An administrative conference is an informal meeting with the judge or staff in the workers’ compensation alternative dispute resolution unit at the Department of Labor and Industry where the parties present arguments and supporting documents on limited issues. If the case is not resolved by settlement, the judge or department staff makes a written decision on the claim. If you are an intervenor in an administrative conference, your claim would also be addressed at the conference. A party or intervenor may request a formal evidentiary hearing at OAH if he or she is not satisfied with the decision.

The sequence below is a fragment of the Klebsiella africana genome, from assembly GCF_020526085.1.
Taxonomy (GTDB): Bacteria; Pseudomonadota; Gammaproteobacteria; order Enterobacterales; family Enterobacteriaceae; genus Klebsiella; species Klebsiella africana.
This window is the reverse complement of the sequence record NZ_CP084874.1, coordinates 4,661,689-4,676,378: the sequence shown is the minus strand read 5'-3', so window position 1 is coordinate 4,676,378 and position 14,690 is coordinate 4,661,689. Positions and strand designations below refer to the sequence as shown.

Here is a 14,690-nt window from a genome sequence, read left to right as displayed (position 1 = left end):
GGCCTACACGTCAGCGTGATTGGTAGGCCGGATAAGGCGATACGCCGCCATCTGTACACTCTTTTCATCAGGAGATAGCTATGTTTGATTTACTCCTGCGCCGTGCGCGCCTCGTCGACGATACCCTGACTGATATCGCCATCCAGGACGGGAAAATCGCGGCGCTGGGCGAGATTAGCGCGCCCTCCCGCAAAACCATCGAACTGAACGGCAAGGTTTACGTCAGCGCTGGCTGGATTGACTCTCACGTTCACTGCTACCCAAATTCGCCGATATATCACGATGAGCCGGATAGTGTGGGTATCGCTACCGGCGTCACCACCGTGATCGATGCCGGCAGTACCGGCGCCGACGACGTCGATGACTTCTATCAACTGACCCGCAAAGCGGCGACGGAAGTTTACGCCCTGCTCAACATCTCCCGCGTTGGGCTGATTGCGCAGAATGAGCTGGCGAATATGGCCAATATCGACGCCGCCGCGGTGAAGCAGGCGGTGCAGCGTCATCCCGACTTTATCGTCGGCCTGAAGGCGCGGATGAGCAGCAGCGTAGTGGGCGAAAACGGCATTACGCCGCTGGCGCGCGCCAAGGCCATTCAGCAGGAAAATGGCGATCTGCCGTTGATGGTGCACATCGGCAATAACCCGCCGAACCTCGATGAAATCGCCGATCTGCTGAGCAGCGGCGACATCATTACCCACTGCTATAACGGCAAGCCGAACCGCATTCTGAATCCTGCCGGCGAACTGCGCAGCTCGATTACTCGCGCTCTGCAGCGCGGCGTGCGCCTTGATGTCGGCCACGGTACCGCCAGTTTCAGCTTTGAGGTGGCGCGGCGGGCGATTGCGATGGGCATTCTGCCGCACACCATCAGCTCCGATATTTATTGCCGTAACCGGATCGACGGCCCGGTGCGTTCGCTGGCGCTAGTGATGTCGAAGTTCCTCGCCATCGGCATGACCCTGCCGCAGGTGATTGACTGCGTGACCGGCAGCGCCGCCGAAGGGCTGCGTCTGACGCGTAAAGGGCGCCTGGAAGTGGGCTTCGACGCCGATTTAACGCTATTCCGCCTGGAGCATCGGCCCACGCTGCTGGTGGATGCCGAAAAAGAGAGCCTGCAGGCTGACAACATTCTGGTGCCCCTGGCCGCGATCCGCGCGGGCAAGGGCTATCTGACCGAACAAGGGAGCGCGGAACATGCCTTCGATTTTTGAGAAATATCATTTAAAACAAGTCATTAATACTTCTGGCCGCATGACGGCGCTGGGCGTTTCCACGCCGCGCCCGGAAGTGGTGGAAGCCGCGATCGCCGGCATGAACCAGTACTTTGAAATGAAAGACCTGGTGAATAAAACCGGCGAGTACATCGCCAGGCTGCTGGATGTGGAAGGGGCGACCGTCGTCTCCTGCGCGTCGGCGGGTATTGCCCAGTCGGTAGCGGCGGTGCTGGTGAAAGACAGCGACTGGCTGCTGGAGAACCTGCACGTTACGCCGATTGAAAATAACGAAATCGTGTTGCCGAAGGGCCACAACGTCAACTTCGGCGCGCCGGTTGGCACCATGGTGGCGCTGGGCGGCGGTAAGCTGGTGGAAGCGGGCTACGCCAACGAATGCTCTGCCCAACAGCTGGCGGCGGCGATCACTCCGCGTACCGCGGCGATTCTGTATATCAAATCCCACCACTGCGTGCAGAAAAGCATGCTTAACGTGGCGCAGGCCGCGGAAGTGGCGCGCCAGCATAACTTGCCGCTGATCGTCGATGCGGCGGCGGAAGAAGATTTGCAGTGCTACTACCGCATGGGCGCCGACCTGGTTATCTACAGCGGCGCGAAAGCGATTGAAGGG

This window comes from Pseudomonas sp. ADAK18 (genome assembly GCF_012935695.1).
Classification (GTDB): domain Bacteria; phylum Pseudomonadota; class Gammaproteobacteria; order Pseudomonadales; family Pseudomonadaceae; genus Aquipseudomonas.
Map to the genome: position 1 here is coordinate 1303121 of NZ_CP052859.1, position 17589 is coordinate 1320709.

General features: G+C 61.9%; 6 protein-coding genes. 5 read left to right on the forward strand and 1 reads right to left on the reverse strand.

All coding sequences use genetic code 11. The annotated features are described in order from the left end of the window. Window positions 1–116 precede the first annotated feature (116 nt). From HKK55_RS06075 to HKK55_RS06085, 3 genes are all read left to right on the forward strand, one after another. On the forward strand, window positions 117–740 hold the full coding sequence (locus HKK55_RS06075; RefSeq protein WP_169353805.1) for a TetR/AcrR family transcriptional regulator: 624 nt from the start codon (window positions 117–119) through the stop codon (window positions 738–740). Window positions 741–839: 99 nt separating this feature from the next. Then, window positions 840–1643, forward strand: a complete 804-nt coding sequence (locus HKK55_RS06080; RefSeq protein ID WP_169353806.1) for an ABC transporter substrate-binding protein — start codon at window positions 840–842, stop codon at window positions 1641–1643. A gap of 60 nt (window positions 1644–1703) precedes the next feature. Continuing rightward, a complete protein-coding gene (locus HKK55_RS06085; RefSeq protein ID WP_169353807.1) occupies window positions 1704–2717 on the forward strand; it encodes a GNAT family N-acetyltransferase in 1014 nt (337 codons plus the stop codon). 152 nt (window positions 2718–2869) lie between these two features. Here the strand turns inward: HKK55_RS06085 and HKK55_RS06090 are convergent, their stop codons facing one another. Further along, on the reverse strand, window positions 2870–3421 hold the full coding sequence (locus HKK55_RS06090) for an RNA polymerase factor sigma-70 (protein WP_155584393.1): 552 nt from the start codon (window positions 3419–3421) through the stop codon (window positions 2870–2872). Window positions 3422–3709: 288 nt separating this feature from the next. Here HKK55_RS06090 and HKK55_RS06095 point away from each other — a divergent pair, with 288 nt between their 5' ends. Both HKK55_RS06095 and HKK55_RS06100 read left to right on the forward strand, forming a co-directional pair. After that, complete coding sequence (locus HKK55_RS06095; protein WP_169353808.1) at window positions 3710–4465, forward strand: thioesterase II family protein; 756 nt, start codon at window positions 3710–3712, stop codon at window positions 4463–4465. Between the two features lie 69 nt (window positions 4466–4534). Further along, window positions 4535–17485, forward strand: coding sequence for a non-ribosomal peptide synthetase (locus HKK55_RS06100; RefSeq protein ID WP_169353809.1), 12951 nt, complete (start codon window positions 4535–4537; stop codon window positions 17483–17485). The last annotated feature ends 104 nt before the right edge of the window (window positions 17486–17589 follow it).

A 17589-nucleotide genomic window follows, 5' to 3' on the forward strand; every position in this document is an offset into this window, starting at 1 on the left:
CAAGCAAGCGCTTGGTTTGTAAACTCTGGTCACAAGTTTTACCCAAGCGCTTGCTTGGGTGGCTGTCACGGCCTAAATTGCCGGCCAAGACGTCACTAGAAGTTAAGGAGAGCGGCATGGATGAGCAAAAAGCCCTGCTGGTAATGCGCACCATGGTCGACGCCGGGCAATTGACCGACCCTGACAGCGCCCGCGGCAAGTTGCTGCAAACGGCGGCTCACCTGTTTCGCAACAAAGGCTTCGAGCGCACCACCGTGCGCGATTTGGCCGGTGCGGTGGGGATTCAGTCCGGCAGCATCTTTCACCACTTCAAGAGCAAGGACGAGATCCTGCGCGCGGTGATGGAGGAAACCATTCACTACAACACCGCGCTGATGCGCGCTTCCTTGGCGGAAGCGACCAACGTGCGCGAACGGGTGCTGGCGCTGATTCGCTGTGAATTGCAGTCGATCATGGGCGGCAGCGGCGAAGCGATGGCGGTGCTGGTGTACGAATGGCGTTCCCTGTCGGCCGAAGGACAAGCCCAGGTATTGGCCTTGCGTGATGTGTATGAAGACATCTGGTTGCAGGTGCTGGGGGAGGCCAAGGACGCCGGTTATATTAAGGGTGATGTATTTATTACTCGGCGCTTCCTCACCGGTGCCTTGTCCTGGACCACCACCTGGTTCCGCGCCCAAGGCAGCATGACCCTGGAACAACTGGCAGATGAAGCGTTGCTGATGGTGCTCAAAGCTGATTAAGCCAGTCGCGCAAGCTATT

A settlement conference is conducted by a judge at OAH to assist the parties to resolve the claim before the hearing. A pretrial conference is a pre-hearing planning session with the judge to prepare for a hearing. The issues to be addressed at the hearing are clarified, witnesses identified, and anticipated exhibits discussed. Settlement and pretrial conferences are an opportunity for you to determine if there are issues concerning your claim that are different from the employee’s claim. For example, the employee may be claiming certain medical expenses that the insurer is denying. If the insurer is denying payment of medical services because the services were excessive and should not have been provided, the interest of the health care provider would differ from the employee’s interest. If the judge determines that the services were excessive, neither the insurer nor the employee is liable for payment of those services. In such a case, the health care provider intervenor may protect its interest by presenting evidence that the services were not excessive. If your case is not scheduled for a pretrial conference, you may contact the attorneys to clarify their positions regarding your claim.